One of the saddest effects of mindless partisan hatred is that, when problems with Patient Protection and Affordable Care Act (PPACA) programs crop up, and the programs die, the folks with power have a bipartisan incentive to wipe out any salvage value.
Fervent Republicans seem to want to transport any PPACA program corpses into space and wipe them out with photon torpedoes.
Fervent Democrats seem to want any PPACA program corpses to evaporate, to avoid letting any of those filthy profit-seeking enterprises benefit from the remains of gorgeous, perfect entities that would have done great, amazingly great, if the Republicans had not poisoned them.
Meanwhile, thrifty, middle-of-the-road, pragmatic taxpayers who just want everybody to be happy, and for any public or private health programs that are out there to work properly, see what could be tens of millions of dollars, or even hundreds of millions of dollars, in asset value going “poof.”
One example is what apparently will happen to Health Republic Insurance of New York, one of the failed non-profit, member-owned Consumer Operated Oriented Plan (CO-OP) carriers, and other CO-OPs that managed to build a decent level of name recognition.
On the one hand, it seems as if going by what state regulators say, the managers of Health Republic of New York, which attracted 200,000 enrollees, did a poor job of managing the company’s finances. They say it has to be shut down because it’s in terrible condition. A quick look at consumer review sites would suggest that the carrier might not have had great administrative systems, either.
But, on the other hand, the carrier was good at marketing itself and building brand name recognition. It did attract 200,000 enrollees. That might be partly because it underpriced its coverage, but I know I personally saw its giveaways all over the place.
If Health Republic of New York were a traditional, for-profit insurance company, I think rehabilitators and others would be talking about trying to sell its brand name, its logo, its member lists, or any other assets it happened to have, to get some more cash for the creditors and, maybe, to increase the odds that someone, somewhere would get some use out of the assets.
In this case, no one seems to even be talking about the slim possibility of trying to do something with the assets. And, in the case of Health Republic of New York, for example, regulators seem to be doing everything they can to wipe out any remaining value of its brand name as they shut down. They don’t seem to have any interest in trying to pretend that it’s something a big health insurer might want to buy to put in its pet rock collection.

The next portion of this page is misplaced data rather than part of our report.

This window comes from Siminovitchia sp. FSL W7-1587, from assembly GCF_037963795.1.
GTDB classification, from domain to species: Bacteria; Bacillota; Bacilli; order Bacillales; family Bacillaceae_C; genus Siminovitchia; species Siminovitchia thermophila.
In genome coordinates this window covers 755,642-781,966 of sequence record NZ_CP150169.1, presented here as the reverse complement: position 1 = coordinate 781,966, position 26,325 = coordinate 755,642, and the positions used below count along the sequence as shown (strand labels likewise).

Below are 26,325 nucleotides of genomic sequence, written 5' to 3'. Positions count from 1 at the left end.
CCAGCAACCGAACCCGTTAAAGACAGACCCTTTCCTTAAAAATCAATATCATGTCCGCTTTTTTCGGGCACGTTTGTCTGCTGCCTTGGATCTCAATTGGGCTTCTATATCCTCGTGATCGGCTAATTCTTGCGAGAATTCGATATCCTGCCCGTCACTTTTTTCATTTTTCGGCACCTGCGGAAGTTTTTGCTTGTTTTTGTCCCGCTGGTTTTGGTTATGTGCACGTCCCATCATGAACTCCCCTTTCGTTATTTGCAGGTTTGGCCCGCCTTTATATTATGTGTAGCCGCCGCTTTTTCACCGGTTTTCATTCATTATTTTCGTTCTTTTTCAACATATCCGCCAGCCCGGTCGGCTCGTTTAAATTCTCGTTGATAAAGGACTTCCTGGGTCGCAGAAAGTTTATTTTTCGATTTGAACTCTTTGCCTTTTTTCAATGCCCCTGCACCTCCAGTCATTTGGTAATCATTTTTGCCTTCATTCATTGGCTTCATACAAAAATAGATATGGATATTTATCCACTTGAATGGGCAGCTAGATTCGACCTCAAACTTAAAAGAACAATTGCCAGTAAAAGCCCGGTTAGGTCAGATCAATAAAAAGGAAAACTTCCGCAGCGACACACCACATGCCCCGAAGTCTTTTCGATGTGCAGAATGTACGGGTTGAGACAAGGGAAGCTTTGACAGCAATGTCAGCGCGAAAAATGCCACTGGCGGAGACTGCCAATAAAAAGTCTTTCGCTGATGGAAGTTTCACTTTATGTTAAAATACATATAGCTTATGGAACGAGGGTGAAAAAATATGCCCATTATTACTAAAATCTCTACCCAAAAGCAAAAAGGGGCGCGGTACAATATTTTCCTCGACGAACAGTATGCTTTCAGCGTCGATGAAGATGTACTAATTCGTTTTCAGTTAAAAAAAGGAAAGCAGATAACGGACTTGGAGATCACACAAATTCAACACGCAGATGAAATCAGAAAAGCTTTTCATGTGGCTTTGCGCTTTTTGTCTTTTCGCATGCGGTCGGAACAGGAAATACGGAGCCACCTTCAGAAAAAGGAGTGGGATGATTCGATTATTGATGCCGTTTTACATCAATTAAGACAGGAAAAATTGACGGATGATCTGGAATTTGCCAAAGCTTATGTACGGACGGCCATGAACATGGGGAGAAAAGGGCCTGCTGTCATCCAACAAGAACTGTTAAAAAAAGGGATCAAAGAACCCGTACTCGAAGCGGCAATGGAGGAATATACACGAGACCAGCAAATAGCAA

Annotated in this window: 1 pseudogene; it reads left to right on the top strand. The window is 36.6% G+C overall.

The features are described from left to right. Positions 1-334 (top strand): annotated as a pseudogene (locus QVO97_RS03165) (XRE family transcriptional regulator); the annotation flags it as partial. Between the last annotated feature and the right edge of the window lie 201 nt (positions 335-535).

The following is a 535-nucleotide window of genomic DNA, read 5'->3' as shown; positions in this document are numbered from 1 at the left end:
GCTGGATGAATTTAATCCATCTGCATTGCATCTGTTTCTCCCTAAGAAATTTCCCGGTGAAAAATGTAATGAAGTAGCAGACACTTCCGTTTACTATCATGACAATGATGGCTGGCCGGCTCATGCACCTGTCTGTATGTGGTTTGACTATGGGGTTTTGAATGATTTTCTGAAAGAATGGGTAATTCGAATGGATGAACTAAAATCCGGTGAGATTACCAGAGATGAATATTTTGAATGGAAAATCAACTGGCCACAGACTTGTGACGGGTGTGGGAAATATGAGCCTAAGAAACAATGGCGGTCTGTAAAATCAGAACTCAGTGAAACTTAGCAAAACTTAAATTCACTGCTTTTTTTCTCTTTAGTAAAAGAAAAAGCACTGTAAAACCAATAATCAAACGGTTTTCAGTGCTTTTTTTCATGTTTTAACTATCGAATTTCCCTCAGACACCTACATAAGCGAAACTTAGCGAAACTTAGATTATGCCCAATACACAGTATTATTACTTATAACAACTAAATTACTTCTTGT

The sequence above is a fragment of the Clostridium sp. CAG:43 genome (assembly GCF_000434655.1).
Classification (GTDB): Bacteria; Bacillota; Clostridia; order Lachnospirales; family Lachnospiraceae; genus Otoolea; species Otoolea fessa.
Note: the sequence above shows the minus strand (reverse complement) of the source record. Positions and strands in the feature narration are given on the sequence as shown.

That’s partly because the U.S. Department of Health and Human Services (HHS) has interpreted the CO-OP provision in the Patient Protection and Affordable Care Act (PPACA) to mean that a CO-OP’s member-owners can never, ever sell the CO-OP, to anyone. But I think it’s partly because fervent Democrats and fervent Republicans are just too busy hating each other for the joy of hating each other to try to change PPACA to let someone (maybe the CO-OP receiver, or HHS, or Pawn Stars) sell failed CO-OPs’ assets.
See also: PPACA: CCIIO Peers Into CO-OP Future
The state-based exchanges that have failed mostly seem to continue to exist as marketing entities. They simply hand the administration job over to to HHS. But I think the same principle applies there: Exchange organizers spend a small fortune on marketing, to successfully build brand name recognition, and then, when they run into Web glitches, they don’t seem to spend three seconds about trying to squeeze some cash out of the value of the brand recognition.
Should those half-alive exchanges keep their names and Web addresses, or should they be trying to sell their names and other intellectual property to a private company?
On the third hand, why should Democrats, Republicans or U.S. officials in any other party care about PPACA program corpse salvage values?
For those folks, health care program money (and PPACA destruction money) might as well grow on trees. They have no skin in the health program game (except a little, as taxpayers). They might as well let any value go poof.
See also: On the Third Hand: Prices